If the Authority maintains the risks and direct management of the expropriation process (for example. B road projects in Mexico or Nigeria), it is common and good practice is to tender only if a significant part of the land is already acquired and available, since the probability of delay in the acquisition plan is considerable, regardless of the direct assumption of costs (and therefore the risk of cost) by the Authority. There is therefore a risk of delays throughout the construction period. Whether the risk of land delay is clearly defined in the treaties as a discharge or even compensation event will pose conflicts and problems in such situations. These can be avoided if the acquisition program has advanced significantly when the contract is signed (or even tendered). Even when these more productive methods are put on the market, land availability remains limited to what can be produced. Proposals have been made for the transfer of biomass or biomass fuels from the most productive regions to more industrialized countries. However, in most cases, this is not the case. In such cases, land must be acquired. This is particularly complex in linear infrastructure, such as roads and railways, where there may be multiple owners.
The land or site of the asset may already be available, or it is in the hands of the Authority and can be used. In 2017, UNCCD released the first edition of the Global Land Outlook (GLO). The GLO provides a brief overview of current land use and assesses possible scenarios for sustainably meeting future demand for land-based goods and services. The GLO is a strategic and forward-looking debate and analysis that draws on well-documented scientific research and empirical knowledge. The GLO provides an overview of the state of the earth and a series of clear responses to optimize land use, management and planning, creating synergies between sectors in the provision of land-based goods and services. This P3 guide considers that the best practice is to ensure that the purchasing authority maintains the risks associated with the costs and availability of the land, including the relocation costs of current residents (legal and illegal). This is because the private partner normally installs significant contingencies to cover the risk of higher costs, including uncertainty about how long it will take for the land to be available for construction. The biomass needed to replace a significant proportion of the fossil fuels used in transport amounts to millions of tonnes. Therefore, a critical issue is biomass yield. Higher yields, of course, allow a similar amount of biofuel to be replaced with less land. However, land use efficiency can also be improved by choosing a global production line capable of using high-yield biomass. The main objective of the Future Crops for Food, Feed, Fiber and Fuel (4FCROPS) project was to study and analyze all important parameters that, in addition to existing food plant systems, expect to play an important role in the successful implementation of non-food plant systems.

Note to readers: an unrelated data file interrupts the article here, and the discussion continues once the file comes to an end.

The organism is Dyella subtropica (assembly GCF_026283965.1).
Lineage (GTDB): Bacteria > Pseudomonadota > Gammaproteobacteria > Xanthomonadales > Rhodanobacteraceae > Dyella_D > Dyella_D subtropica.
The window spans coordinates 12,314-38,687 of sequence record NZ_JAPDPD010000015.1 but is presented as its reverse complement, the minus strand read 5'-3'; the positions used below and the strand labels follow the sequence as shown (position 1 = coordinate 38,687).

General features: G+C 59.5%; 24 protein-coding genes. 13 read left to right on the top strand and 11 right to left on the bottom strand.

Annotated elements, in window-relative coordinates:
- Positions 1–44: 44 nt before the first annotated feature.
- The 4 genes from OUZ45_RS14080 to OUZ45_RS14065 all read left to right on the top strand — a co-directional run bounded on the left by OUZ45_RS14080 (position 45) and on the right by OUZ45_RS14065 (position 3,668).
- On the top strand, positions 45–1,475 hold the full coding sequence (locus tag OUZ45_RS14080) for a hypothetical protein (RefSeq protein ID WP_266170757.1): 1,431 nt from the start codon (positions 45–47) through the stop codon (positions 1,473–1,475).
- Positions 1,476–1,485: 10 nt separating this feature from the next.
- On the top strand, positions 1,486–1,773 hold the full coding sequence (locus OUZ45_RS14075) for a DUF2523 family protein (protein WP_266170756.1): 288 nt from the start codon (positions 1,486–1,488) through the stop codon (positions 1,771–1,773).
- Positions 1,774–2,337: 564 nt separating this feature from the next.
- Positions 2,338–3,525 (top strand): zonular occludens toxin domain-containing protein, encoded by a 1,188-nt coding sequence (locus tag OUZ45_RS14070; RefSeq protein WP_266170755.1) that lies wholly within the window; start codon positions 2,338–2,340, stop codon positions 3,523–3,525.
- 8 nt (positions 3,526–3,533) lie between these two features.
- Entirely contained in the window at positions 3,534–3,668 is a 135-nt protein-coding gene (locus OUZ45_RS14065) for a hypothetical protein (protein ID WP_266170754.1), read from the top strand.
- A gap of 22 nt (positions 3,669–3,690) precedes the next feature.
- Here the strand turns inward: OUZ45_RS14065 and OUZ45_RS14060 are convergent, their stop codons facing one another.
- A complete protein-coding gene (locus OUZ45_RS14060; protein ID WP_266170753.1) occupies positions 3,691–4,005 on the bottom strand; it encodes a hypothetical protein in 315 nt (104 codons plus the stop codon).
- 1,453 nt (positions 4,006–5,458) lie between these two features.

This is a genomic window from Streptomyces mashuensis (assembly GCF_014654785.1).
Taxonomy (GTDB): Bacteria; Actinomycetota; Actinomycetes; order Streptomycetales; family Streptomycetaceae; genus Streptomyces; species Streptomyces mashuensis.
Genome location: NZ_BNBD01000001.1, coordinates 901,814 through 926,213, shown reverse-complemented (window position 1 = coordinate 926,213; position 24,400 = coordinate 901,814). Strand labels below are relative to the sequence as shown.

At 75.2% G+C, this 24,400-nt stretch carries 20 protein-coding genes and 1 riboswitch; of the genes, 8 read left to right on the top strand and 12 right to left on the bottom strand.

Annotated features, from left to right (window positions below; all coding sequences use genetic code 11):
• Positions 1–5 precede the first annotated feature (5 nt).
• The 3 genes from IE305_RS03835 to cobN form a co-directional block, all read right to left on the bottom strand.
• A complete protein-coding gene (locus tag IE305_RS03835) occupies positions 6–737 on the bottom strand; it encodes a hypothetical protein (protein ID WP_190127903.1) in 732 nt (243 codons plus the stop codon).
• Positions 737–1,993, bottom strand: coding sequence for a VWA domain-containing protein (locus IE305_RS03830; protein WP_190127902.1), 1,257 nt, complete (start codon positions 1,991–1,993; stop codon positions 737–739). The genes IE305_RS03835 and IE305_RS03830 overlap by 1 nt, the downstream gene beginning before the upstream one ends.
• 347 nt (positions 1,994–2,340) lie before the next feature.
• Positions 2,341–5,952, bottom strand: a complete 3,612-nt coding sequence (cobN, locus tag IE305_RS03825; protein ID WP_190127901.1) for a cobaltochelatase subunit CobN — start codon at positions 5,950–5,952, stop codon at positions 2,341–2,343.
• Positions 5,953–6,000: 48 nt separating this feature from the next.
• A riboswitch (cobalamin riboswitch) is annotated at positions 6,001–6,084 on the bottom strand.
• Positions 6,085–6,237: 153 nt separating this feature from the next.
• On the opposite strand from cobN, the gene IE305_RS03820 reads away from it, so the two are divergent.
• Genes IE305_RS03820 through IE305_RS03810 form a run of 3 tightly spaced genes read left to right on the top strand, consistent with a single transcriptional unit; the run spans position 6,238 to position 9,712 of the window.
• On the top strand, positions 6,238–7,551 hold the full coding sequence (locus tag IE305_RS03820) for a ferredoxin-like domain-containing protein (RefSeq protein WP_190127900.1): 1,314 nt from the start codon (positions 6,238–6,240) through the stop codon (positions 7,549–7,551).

Achieving its main objective has had the potential to demonstrate that a competitive organic economy could be a viable option for Europe through the production of biofuels and organic products.